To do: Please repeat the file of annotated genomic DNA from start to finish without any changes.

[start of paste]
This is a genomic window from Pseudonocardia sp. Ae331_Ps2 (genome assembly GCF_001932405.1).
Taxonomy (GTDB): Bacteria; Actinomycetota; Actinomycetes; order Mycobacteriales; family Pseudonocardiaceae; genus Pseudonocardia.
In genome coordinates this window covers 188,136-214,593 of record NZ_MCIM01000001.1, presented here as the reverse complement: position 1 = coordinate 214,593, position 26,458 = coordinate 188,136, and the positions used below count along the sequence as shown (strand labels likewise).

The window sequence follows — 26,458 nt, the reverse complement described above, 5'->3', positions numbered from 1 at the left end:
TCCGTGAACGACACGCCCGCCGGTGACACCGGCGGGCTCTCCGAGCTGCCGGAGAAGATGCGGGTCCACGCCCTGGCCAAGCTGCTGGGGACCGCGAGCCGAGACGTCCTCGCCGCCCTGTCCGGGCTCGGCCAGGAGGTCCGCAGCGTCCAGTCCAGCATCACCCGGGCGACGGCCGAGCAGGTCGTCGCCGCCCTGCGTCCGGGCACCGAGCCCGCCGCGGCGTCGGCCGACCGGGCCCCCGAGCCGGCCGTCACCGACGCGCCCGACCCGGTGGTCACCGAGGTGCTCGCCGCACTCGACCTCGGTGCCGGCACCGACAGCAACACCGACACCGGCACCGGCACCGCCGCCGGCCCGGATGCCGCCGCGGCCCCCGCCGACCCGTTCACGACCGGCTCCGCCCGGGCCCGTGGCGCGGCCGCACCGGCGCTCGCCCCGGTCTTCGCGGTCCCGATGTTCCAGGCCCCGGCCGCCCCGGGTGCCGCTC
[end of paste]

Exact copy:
This is a genomic window from Pseudonocardia sp. Ae331_Ps2 (genome assembly GCF_001932405.1).
Taxonomy (GTDB): Bacteria; Actinomycetota; Actinomycetes; order Mycobacteriales; family Pseudonocardiaceae; genus Pseudonocardia.
In genome coordinates this window covers 188,136-214,593 of record NZ_MCIM01000001.1, presented here as the reverse complement: position 1 = coordinate 214,593, position 26,458 = coordinate 188,136, and the positions used below count along the sequence as shown (strand labels likewise).

The window sequence follows — 26,458 nt, the reverse complement described above, 5'->3', positions numbered from 1 at the left end:
TCCGTGAACGACACGCCCGCCGGTGACACCGGCGGGCTCTCCGAGCTGCCGGAGAAGATGCGGGTCCACGCCCTGGCCAAGCTGCTGGGGACCGCGAGCCGAGACGTCCTCGCCGCCCTGTCCGGGCTCGGCCAGGAGGTCCGCAGCGTCCAGTCCAGCATCACCCGGGCGACGGCCGAGCAGGTCGTCGCCGCCCTGCGTCCGGGCACCGAGCCCGCCGCGGCGTCGGCCGACCGGGCCCCCGAGCCGGCCGTCACCGACGCGCCCGACCCGGTGGTCACCGAGGTGCTCGCCGCACTCGACCTCGGTGCCGGCACCGACAGCAACACCGACACCGGCACCGGCACCGCCGCCGGCCCGGATGCCGCCGCGGCCCCCGCCGACCCGTTCACGACCGGCTCCGCCCGGGCCCGTGGCGCGGCCGCACCGGCGCTCGCCCCGGTCTTCGCGGTCCCGATGTTCCAGGCCCCGGCCGCCCCGGGTGCCGCTC